Director : Anurag Kashyap
Music : Naren Chandavarkar
Starring :Kalki Koechlin, Naseruddin Shah, Shiv Subramaniyam, Divya Jagdale, Kumud Mishra, Prashant Prakash, Gulshan Devaiya, Kartik Krishnan, Mushtaq Khan, Ronit Roy, Makrand Deshpande and Rajat Kapoor
Story : The story revolves around Ruth (Kalki Koechlin), who along with her British mother is abandoned by her Indian father while she’s still young, after her elder stepsister kills herself in UK. Barely having a clue about her father’s identity as she was just five at that time, Ruth is confused about her roots. Her mother too keeps her in the dark, until she receives a letter from her father. The note creates a sense of nostalgia in her and shw wants to meet her father in India. The search begins and Ruth lands up in Mumbai, working as a masseuse to survive in the city. In the course of time, in order to distract herself from her miseries (her failure in tracking her father), she gets into a relationship which too turns out to be ugly as her boyfriend is a drug addict. Now, who is Ruth’s elusive father and will she ever be able find him is the rest of the story.
Story Treatment :‘That Girl in Yellow Boots’ hits straight on the face with the strangest ever father-daughter relationship. The narration unfolds the nature of each character with such conviction that one can easily ignore the slightly dragged screenplay. The last 20-minutes are brilliant and one witnesses the soul of the film in the duration. The revelation put forth is enough to surprise one.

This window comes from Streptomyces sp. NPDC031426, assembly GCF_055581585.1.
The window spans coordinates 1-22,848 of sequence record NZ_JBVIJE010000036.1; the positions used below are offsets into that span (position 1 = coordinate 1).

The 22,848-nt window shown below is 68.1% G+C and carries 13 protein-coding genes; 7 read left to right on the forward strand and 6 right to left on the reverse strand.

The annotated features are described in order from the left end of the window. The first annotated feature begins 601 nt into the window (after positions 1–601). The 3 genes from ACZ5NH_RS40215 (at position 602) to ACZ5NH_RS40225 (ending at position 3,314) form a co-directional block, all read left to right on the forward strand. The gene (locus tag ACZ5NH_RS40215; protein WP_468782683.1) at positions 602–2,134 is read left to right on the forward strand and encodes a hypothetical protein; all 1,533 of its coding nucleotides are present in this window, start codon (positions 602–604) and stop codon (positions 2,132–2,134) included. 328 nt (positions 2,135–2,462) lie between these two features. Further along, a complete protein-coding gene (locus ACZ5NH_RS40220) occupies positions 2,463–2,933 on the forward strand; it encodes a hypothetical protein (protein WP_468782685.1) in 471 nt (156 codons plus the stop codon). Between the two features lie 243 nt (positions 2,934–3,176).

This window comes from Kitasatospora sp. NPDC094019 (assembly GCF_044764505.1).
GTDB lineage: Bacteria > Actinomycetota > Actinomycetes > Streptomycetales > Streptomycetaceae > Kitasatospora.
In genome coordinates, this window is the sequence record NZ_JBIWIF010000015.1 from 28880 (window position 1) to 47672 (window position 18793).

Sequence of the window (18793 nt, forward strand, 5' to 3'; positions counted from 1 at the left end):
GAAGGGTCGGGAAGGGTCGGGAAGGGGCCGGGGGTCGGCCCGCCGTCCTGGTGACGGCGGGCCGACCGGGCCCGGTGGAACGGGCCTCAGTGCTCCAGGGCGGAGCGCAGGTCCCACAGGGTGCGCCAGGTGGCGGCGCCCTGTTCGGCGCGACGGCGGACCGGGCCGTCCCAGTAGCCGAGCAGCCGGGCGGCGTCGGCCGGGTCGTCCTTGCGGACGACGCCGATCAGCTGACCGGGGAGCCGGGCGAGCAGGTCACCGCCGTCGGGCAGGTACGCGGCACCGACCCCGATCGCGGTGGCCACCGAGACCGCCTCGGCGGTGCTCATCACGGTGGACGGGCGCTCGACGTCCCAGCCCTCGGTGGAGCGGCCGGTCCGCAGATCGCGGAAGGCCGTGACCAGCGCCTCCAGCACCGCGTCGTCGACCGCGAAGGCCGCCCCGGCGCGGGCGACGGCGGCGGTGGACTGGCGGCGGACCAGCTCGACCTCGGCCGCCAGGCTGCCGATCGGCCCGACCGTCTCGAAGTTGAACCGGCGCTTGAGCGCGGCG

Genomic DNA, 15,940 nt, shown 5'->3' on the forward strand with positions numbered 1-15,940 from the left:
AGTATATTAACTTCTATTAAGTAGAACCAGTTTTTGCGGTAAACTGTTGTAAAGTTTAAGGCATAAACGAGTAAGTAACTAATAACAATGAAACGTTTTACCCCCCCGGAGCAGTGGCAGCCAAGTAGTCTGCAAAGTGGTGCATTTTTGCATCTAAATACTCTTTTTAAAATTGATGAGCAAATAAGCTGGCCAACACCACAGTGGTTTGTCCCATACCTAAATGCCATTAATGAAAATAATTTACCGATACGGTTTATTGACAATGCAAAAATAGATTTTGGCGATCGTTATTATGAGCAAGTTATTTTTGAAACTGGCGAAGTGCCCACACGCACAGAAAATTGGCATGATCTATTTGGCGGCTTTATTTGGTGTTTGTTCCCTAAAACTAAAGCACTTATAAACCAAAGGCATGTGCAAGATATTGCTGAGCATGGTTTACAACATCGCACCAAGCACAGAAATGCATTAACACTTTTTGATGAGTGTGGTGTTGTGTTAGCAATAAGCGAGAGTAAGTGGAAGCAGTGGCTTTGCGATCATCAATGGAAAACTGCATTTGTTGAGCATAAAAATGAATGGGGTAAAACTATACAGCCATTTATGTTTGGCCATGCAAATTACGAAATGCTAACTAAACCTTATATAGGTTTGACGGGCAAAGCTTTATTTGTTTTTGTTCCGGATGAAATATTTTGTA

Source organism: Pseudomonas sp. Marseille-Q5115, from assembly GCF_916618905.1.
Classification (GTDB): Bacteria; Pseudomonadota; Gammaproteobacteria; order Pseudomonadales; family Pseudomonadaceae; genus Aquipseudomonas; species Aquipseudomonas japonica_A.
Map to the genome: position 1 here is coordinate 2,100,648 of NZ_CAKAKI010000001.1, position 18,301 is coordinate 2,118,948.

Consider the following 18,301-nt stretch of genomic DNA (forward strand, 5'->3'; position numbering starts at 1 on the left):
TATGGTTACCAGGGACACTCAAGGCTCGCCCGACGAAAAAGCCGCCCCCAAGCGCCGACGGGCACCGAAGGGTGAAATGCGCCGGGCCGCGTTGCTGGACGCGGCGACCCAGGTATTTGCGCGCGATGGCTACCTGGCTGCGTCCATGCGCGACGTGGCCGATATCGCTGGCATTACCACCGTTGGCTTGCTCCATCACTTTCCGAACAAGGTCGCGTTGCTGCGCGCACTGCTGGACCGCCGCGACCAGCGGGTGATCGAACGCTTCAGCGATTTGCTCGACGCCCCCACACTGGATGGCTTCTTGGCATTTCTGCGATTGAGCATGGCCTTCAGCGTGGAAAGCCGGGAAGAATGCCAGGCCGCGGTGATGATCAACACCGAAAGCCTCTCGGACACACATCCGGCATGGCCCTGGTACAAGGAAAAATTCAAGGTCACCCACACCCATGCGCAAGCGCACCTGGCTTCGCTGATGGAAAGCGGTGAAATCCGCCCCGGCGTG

Star Cast : Kalki Koechlin acts best to her ability and impresses with the different shades of her acting. This will go down as one of her best performances ever. Naseruddin Shah and Shiv Subramaniyam get less scope, but deliver their bit efficiently. Kumud Mishra is brilliant as a cunning father, who compels one to hate him to the core. Prashant Prakash looks convincing as a drug addict. Gulshan Devaiya, with his excellent comic-timing induces light moments.
Direction : The concept of child molestation and drug abuse seems to have become Anurag Kashyap’s forte. This is his third film in a row post ‘Shaitan’ and ‘Udaan’ which deals with the topic. Anurag handles both the elements quite sensitively without going overboard. In fact, the so-called objectionable acts including the sexual acts performed by Ruth to gratify her customers, out of compulsion have been shot very aesthetically with no room for vulgarity.
Music/ Cinematography/ Dialogues/Editing : The background music is awesome and syncs well with the theme of the story. Cinematography is top-notch like any other Anurag Kashyap movie. Well-written dialogues add sensitivity to the film. Editing could have been tighter.
3 Ups and 3 Downs : Brilliant characterisation and power-packed performances, especially by Kalki, strong music, direction and cinematography are strong points of the flick. Slow moving screenplay and editing are the drawbacks.
On the whole, ‘That Girl in Yellow Boots’ is a brilliant attempt, but it is bound to cater to a niche audience. Surely, a one-time watch.